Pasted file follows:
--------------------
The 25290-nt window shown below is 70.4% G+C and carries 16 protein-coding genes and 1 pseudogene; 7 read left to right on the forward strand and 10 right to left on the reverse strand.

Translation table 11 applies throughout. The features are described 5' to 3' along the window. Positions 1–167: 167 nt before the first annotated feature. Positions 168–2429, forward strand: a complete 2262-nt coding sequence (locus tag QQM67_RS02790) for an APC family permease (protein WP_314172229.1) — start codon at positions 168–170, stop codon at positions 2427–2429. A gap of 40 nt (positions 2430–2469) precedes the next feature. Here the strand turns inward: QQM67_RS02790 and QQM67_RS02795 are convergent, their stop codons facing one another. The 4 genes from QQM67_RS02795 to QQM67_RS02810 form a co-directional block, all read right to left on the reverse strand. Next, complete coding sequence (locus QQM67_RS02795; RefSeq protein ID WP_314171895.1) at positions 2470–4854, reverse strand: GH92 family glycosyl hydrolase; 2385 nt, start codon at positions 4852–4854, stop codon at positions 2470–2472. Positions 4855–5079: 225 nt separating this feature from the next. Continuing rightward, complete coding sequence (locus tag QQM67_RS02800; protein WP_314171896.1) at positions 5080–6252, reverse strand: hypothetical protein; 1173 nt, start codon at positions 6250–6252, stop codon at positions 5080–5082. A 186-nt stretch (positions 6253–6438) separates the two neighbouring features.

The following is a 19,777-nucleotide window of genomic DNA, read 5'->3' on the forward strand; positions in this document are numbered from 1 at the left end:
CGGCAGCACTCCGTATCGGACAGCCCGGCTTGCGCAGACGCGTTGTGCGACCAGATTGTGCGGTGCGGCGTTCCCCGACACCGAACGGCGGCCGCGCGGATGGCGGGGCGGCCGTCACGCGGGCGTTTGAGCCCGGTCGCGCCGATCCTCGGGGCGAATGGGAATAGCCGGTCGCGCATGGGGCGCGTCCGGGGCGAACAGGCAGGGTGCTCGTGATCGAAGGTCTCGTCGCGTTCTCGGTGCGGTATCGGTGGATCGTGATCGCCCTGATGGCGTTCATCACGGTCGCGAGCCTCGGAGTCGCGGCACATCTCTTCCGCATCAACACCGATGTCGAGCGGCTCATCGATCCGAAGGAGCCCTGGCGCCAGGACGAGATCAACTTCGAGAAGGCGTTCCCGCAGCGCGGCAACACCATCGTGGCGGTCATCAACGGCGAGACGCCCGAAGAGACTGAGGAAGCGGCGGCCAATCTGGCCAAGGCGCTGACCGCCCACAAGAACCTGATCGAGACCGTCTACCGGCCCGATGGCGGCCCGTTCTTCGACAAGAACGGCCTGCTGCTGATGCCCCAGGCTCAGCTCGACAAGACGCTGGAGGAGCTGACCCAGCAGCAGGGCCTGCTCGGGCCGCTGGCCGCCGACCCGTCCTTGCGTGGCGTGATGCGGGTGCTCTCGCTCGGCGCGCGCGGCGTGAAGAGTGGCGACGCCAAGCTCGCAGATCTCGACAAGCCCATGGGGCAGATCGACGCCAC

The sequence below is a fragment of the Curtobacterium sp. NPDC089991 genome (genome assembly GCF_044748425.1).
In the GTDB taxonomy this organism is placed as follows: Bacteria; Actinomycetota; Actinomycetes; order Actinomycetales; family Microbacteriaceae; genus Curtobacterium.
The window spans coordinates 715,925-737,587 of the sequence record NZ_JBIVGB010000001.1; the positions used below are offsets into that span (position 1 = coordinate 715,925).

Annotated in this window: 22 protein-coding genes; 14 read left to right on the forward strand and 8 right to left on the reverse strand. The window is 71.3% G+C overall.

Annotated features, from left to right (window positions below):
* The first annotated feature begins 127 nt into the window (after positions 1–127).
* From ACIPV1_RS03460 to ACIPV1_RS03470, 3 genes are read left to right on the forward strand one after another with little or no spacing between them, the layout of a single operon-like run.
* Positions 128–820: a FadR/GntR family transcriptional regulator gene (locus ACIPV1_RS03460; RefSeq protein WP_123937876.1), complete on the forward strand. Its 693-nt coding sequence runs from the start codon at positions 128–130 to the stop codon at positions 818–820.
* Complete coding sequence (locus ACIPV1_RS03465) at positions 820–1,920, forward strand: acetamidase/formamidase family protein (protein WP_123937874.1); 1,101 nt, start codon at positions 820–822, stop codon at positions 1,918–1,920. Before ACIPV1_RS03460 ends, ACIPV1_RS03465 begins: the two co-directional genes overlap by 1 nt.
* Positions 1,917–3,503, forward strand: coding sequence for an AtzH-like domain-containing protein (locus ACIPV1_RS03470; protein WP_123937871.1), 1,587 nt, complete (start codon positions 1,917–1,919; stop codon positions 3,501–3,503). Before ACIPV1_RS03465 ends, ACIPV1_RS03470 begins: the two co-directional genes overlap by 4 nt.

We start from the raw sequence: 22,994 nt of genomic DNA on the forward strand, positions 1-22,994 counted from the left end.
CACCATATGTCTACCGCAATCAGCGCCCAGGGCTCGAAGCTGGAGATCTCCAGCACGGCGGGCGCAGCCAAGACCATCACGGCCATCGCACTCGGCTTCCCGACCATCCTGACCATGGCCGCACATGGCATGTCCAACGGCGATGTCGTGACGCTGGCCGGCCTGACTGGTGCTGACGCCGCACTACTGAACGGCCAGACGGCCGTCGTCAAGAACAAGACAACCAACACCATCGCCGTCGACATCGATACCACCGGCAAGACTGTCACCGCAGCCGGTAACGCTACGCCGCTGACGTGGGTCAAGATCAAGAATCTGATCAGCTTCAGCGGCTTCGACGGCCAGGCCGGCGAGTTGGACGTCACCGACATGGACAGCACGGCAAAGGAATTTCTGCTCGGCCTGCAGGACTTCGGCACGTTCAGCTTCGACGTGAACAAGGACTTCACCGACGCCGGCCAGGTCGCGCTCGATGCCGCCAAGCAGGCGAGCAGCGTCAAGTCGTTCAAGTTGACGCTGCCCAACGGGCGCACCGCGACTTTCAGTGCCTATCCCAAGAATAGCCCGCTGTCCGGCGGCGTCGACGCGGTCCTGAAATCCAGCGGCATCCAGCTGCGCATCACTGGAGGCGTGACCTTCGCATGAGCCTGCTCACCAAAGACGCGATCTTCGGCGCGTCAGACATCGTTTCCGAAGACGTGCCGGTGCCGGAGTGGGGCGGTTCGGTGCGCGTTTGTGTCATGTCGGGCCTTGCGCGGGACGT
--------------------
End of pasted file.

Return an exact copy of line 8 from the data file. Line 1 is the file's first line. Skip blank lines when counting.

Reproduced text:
Annotated in this window: 22 protein-coding genes; 14 read left to right on the forward strand and 8 right to left on the reverse strand. The window is 71.3% G+C overall.